Sid Sackson is one of the best known names in board gaming. His hallmark of easily learned but strategically rich games has had immense impact on modern designs. But amongst his oeuvre there is one game which is uncharacteristically zany, random and light; one which is, therefore, a great candidate for an iOS conversion. That game is Can’t Stop.
Can’t Stop is one of those fickle games that can be absorbed directly by watching play but which is hard to explain in words. It’s a race across a board based on the probability curve of two dice. Each number pair from two to twelve has a lane, and the more common the combination, the longer the lane. The player rolls four dice, chooses two of the number combinations and puts pawns in those lanes. Then they repeat the process and place a third pawn. After that, they can keep rolling as long as they like and advance any pawns that match a rolled combination. But there’s a catch: if they don’t roll one of the combinations, the turn is over and they lose any progress made that round. At any point they can stop, pass the dice, and keep the gains they made. Getting to the end of a lane seals it from use by other players, and – deep breath – the first to the end of three lanes wins.
If you found that hard to follow, don’t panic. So did the people who wrote the rules included in the app, which I found impossible to follow even though I’d played the game before. And there’s no tutorial either! But what would normally be unacceptable oversights don’t matter here because all you have to do is start a game against one of the two AI players, watch them make their first turn, and you’ll pick it up. Luckily for the clunky transition to mobile, it’s really that instinctive.
With that said, be warned. Once you’ve taken the basic step required to learn how the game works, it’ll be too late. The hooks will be in. You’ll be scattering those devastating cubes of cosmic entropy across the screen again and again, muttering imprecations to the Random Number God that your combinations will come up. You’ll hesitate, wonder whether to pick up the bones or press stop. And whatever you choose, you’ll immediately regret it, as you either lose your progress or watch your timid pawns overtaken by another player… all the while vowing to be less/more bold next time.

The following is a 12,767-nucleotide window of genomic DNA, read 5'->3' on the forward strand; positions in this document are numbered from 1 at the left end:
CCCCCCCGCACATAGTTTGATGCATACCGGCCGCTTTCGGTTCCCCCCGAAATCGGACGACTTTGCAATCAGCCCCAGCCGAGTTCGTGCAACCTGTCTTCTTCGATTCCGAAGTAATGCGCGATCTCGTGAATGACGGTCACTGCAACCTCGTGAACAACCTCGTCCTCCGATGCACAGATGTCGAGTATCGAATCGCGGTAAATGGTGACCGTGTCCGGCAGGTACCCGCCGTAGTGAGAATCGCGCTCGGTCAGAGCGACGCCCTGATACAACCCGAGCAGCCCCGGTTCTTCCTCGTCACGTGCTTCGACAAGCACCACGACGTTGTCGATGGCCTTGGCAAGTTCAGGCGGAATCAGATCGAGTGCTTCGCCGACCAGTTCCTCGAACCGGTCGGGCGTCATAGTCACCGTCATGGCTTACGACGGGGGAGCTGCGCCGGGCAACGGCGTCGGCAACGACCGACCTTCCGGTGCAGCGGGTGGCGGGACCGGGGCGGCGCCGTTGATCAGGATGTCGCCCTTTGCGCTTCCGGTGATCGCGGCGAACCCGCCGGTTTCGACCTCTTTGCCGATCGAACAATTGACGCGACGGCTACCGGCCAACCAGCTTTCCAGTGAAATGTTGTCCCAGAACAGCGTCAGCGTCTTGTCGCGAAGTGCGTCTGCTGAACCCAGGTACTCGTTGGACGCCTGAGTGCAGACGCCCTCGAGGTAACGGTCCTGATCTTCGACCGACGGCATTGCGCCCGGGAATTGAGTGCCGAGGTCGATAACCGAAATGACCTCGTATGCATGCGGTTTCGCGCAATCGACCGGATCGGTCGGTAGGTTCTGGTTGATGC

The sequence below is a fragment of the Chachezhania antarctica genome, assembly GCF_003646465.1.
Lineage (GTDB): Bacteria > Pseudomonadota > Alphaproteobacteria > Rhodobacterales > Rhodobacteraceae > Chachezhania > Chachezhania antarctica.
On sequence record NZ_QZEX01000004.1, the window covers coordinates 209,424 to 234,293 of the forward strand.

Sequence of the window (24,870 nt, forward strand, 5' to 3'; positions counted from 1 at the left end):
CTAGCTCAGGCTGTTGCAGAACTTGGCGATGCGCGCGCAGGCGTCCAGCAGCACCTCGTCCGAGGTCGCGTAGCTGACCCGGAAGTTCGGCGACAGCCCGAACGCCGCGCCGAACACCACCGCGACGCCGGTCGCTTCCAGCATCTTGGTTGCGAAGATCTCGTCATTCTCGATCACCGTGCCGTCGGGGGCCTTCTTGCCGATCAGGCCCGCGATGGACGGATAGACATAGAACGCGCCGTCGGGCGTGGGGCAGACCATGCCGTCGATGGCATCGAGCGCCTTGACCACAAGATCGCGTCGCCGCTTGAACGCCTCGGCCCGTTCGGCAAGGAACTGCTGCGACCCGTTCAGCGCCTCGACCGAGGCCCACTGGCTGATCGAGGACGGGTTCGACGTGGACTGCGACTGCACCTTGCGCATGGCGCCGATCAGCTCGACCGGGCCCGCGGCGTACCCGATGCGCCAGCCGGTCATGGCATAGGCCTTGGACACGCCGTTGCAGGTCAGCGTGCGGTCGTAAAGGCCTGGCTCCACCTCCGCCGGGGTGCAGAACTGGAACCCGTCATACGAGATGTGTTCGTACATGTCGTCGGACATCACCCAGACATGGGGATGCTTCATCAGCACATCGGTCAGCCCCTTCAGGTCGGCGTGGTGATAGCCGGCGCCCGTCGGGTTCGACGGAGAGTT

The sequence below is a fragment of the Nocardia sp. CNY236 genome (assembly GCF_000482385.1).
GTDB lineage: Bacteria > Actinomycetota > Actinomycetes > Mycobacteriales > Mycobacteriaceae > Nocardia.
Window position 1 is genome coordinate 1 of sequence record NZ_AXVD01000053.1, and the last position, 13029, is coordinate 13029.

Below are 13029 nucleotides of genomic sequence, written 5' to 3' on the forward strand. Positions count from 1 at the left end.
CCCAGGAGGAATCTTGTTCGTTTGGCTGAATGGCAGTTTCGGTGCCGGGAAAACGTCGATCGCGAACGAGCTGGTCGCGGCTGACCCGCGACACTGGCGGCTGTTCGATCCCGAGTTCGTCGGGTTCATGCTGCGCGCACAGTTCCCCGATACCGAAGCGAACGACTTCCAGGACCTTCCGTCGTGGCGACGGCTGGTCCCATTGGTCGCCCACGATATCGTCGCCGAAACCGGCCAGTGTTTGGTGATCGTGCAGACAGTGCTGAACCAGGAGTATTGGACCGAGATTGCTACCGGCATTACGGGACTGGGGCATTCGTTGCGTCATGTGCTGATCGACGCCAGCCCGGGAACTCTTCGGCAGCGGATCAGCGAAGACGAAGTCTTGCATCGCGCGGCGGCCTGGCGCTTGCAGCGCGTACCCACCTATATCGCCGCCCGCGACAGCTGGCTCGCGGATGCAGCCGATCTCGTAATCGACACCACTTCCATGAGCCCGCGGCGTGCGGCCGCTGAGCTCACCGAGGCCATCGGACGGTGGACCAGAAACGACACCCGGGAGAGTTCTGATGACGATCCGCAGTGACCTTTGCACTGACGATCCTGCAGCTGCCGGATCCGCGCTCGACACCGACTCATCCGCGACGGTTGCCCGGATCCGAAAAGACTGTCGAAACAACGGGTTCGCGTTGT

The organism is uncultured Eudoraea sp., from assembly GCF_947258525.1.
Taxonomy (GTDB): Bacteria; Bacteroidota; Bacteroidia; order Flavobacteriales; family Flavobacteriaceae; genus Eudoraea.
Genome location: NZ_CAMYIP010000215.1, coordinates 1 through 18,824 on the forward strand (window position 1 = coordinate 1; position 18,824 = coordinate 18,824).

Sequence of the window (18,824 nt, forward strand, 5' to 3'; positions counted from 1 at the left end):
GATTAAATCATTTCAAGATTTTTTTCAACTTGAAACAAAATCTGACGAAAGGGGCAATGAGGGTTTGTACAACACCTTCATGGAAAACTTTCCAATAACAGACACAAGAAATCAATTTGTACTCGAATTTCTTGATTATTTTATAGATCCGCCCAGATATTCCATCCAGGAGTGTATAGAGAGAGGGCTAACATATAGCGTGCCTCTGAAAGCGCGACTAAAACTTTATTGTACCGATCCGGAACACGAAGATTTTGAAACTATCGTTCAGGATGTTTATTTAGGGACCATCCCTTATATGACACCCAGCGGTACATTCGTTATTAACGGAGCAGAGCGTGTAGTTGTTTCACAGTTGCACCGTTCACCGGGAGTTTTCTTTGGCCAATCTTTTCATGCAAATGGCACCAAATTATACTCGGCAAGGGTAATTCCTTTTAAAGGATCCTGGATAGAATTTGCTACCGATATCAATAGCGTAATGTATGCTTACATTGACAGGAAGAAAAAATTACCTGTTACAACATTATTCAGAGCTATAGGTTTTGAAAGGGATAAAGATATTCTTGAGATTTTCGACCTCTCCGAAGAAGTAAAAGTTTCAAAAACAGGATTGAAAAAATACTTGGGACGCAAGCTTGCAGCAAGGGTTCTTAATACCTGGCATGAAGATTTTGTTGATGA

And maybe, after a couple of games where you push your luck like it’s a Yahtzee clone, you’ll start to see that there’s actually a bit of strategy under the hood. Nothing difficult or demanding. There’s no hidden depths lurking under Can’t Stop’s cheerfully bright red hood. But there’s enough to make each throw of the dice something to consider, just briefly, before the next toss. And that combination suits the quick gaming iOS format exceptionally well.
It also means that the designers should have been able to make a capable AI player within the time and technical constraints imposed by the medium. And the harder of the two AI levels will sometimes play a decent game but also seem to make utterly bizarre mistakes such as ending the turn before they’ve even placed three cones, or failing to pick a combination that would win the game and instead rolling on until they flunk out. It’s disappointing, but not as serious as it could have been due to the luck-driven nature of the game. Same goes for the lack of asynchronous play mode, which doesn’t feel like too serious an omission in a quickfire, exciting game that only costs a dollar. Truly, it’s worth a dollar just to play hotseat against other humans or to try to beat your previous time and stop count records in a new solo mode specific to the digital release.
The original was an ugly, plastic thing but the app looks pretty good. The board is similar, if digital, but the cones are animated as they advance across it, cavhorting with glee when they reach the top of a lane or wilting in disappointment if you blow your turn. The whole audio visual effect has been designed to feel like a 70’s game show which, while oddly appropriate, also means the background music is horrifically twee.
The game continues with PlayDek’s fine tradition of excellent usability. Everything is right where you expect it to be and the touchscreen controls feel intuitive. I wish there were an option to speed up animations though, as turns seem to take too long for such a fast, light game. These small complaints aside, Can’t Stop has that ephemeral quality that’ll keep you hunched over your black mirror until the small hours, and you can’t ask for much more than that.